SPRINGFIELD – Following findings of testing bias in social worker licensure exams, State Senator Karina Villa advanced a bill out of the Senate on Wednesday to provide social workers with a more equitable avenue for obtaining a license. This is the first bill of its kind in the nation, and many states are expected to follow suit.
“Social workers have dedicated their careers to assisting others, and make our communities a better place to live in,” said Villa (D-West Chicago). “In Illinois, we have social work graduates who have earned a master’s degree, completed intense clinical supervision hours and are currently working in the field, yet they are barred from a path forward, due to a biased exam that is failing them. This initiative will help those who are already helping us.”
House Bill 2365 provides clinical social workers who failed the initial Association of Social Work Boards license exam with an alternative route to obtain a license. To become licensed, a clinical social worker must complete 3,000 hours of supervised clinical social work within 10 years of the applicant receiving their degree. The bill will not only increase diversity in the field, but also help address the current shortage of social workers.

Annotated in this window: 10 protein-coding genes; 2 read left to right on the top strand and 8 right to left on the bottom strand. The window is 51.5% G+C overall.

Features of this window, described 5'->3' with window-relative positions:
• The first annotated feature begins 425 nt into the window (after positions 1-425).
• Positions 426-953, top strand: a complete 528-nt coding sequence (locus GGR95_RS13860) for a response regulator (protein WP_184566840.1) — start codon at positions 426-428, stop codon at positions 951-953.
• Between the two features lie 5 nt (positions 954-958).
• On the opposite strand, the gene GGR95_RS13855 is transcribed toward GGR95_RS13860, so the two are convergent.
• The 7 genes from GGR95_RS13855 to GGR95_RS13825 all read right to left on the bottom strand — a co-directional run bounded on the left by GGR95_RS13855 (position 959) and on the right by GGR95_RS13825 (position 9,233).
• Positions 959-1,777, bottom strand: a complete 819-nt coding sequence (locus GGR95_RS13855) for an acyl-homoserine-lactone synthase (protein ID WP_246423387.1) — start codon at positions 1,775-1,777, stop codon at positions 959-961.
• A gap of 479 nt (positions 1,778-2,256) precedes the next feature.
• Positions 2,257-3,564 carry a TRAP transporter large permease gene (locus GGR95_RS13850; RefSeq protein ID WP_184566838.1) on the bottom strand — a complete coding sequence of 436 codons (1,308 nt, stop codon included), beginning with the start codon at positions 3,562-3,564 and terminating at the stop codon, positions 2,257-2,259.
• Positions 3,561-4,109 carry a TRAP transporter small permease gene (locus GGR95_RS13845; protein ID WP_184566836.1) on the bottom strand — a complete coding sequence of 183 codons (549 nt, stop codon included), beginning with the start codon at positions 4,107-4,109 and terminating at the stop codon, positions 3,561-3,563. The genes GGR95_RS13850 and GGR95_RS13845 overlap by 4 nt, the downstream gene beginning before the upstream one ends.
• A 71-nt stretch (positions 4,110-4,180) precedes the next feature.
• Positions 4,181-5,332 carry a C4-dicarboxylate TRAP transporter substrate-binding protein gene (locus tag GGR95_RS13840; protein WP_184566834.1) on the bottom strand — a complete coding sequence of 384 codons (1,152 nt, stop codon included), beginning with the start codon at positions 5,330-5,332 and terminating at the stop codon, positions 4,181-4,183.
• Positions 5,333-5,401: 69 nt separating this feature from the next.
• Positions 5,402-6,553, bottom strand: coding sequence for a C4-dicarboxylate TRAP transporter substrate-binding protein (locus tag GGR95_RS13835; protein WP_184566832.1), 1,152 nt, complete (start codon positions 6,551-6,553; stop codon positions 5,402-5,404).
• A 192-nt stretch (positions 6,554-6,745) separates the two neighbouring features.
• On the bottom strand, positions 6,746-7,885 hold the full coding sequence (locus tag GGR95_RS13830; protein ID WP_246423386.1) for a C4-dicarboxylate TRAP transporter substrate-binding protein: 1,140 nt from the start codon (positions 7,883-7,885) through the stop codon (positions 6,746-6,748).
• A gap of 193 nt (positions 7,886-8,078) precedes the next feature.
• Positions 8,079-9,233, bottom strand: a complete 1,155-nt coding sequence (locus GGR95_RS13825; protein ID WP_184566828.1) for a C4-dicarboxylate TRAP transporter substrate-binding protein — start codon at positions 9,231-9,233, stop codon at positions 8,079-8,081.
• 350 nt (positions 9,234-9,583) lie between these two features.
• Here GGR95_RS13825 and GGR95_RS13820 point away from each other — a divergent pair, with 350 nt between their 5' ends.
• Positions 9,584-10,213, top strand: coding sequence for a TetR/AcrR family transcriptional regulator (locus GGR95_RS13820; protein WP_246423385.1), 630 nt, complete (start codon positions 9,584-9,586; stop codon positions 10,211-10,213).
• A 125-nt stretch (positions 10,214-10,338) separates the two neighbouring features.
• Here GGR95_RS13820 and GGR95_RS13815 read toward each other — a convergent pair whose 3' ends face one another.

This bill was an initiative of a diverse group of concerned social workers along with the National Association of Social Workers after a study found that people of color, older adults, and people with disabilities fail the licensure exam at dramatically higher rates than their counterparts, indicating unfair bias on the exam. Specifically, this data shows that first time pass rates for the LCSW in Illinois include:
- White individuals pass at 82.5%
- Asian individuals pass at 70%
- Hispanic individuals pass at 59.6%
- Black individuals pass at 42.4%
Social workers must pay a fee of $260 for every exam. These high costs and unfair testing practices discourage workers who cannot afford to keep retaking the exam. For current LCSW’s, this legislation changes nothing. But for the next generation of social workers looking to pursue an LCSW, this alternative path creates an opportunity for Illinois to bring in social workers from all backgrounds, to reflect the diverse communities they are trying to serve.
“As a social worker, our Code of Ethics requires us as a profession to act, and live out our values if we are truly willing to address the difficult and very real inequities within our own profession,” Villa said. “Illinois has been a pioneer for progress within the social work profession and with the passing of this legislation, Illinois is setting the precedent for equitable social work licensure across the nation.”
House Bill 2365 passed the Senate on Wednesday.